The impacts of disasters differ with duration and strength. Disasters can be categorized into natural disasters and those caused by human action. Responses to disasters are affected by many factors including their type and the incumbent situation. The paper seeks to document the recent disaster incidents that have hit California. It shall compare a natural disaster and a human action disaster. Responses to these incidents will be considered in regard to the situation. Interagency and intergovernmental coordination during responses to these situations will be assessed with respect to changes in public safety expectation.
California Tsunami Waves – DR 1968
This disaster happened in March 2011. Scientists explained that the Tsunami waves resulted from an earthquake that originated in Japan. The earthquake that propelled it had an 8.9-magnitude. It ran through the pacific at 500 mph before hitting the West Coast. Damages included tearing away of wooden docks and the washing away of loose boats (Campbell, 2008).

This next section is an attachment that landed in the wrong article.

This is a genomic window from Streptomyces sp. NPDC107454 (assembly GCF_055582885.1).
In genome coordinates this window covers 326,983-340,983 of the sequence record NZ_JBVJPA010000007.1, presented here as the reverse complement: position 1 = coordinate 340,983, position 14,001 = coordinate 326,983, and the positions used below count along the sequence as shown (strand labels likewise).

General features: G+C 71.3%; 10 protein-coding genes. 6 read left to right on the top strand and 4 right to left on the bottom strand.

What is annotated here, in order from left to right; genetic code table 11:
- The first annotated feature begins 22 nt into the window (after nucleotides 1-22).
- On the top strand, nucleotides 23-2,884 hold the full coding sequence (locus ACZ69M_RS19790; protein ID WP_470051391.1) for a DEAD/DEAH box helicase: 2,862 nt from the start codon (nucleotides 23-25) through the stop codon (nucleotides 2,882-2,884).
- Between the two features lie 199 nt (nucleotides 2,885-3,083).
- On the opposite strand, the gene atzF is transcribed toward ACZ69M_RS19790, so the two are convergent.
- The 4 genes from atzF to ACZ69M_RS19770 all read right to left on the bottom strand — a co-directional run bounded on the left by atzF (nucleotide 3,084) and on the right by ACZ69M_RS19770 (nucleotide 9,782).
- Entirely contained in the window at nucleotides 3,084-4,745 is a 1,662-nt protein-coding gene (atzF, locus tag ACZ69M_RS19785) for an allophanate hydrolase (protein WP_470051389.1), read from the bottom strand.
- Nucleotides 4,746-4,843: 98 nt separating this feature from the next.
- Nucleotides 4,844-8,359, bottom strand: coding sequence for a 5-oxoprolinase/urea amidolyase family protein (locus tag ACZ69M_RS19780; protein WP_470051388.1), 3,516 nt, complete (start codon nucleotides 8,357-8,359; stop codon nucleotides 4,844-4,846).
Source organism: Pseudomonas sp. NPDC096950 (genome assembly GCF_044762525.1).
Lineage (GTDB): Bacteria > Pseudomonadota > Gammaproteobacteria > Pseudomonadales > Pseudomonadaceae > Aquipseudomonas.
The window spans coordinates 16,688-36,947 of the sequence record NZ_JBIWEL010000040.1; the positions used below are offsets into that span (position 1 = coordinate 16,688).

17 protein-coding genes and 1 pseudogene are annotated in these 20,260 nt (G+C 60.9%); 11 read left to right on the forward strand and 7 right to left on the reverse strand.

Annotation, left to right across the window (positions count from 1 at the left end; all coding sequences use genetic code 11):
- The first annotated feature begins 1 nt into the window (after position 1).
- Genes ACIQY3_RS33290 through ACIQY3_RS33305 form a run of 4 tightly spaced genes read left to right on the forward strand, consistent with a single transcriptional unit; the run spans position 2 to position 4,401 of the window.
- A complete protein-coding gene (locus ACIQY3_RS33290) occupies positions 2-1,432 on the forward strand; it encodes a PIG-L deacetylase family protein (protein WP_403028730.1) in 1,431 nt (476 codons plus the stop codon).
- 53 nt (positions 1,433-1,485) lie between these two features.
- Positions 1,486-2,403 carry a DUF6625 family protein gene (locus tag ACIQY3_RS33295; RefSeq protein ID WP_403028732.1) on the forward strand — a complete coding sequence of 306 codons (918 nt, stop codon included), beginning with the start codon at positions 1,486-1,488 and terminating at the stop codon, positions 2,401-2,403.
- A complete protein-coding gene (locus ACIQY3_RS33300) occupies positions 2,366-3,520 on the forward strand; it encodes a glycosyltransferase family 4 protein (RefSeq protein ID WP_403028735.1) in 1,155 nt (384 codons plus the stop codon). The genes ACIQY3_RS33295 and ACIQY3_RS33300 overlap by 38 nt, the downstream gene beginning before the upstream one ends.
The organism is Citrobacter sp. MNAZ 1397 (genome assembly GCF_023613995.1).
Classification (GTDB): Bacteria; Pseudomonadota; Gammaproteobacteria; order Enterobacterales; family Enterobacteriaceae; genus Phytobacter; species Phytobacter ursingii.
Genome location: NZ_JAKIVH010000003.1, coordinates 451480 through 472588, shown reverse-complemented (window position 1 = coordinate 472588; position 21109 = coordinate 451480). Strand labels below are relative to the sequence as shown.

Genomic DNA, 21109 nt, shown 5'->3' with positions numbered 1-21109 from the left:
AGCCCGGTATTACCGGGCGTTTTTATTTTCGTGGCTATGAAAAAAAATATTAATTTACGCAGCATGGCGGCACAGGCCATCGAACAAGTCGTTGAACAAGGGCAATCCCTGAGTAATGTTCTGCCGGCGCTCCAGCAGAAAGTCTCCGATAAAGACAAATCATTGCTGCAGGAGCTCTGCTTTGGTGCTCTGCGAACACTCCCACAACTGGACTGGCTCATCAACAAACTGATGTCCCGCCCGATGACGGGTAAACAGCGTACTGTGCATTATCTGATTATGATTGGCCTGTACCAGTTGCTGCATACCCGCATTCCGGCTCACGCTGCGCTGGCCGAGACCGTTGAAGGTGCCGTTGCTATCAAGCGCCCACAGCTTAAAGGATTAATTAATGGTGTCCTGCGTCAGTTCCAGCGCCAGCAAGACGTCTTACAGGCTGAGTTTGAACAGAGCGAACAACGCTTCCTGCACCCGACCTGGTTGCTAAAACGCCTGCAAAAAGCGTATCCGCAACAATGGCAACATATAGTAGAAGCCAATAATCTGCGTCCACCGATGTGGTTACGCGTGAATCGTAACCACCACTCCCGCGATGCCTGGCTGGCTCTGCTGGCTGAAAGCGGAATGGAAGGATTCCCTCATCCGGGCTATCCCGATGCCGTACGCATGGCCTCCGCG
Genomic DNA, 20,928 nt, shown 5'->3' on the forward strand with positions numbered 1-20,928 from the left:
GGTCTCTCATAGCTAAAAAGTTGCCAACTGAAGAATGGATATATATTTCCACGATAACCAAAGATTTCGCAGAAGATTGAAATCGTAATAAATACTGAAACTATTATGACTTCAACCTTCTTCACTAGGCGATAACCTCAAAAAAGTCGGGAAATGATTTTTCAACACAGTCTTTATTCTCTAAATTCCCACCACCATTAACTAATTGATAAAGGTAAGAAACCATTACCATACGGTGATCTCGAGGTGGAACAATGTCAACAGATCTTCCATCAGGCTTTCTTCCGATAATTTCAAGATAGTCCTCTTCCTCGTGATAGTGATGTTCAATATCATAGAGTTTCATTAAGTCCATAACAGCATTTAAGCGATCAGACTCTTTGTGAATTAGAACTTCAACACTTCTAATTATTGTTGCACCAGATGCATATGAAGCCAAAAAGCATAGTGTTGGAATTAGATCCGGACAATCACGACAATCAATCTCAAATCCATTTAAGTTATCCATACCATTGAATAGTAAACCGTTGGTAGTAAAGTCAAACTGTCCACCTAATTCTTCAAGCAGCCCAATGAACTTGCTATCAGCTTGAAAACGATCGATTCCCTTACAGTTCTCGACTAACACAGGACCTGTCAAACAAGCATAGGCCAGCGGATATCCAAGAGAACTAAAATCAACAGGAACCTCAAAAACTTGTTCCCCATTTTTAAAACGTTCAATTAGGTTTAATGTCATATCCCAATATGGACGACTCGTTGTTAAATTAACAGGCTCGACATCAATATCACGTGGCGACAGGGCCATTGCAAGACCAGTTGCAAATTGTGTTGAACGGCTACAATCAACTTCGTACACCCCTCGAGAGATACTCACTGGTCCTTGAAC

Storms of winter 2011 – DR 1952
The incident took place on January 26, 2011. The storms and floods left a trail of damages in many counties, in California (Sassa et.al., 2009).
2010 winter storms heavy – DR 1884
This was a series of storms which started on January 17, 2010 and ended on February 6, 2010. During the storms, high winds and large amounts of precipitation hit California. Weather service reported that this was an El Nino oscillation moving from northern to southern California (Jones & Lubow, 2006). Damages included injuries, and excessive snow in several counties. Hardest hit counties include Calaveras, Imperial, Los Angeles, Orange, Riverside, and San Bernardino.
Serious storms of 2005-2006 – DR 1628
The incident took place between December 17, 2005 and January 12, 2006. Severe storms, flooding, mudslides, and landslides left San Anselmo’s left downtown covered 4 feet under water and submerged in mud. Property worth about $100 million got damaged alongside many businesses and number of homes (Hogan & Burstein, 2007). Areas most affected include Solano, Sonoma, Alameda, Marin, and Contra Costa.
Severe freeze – DR 1689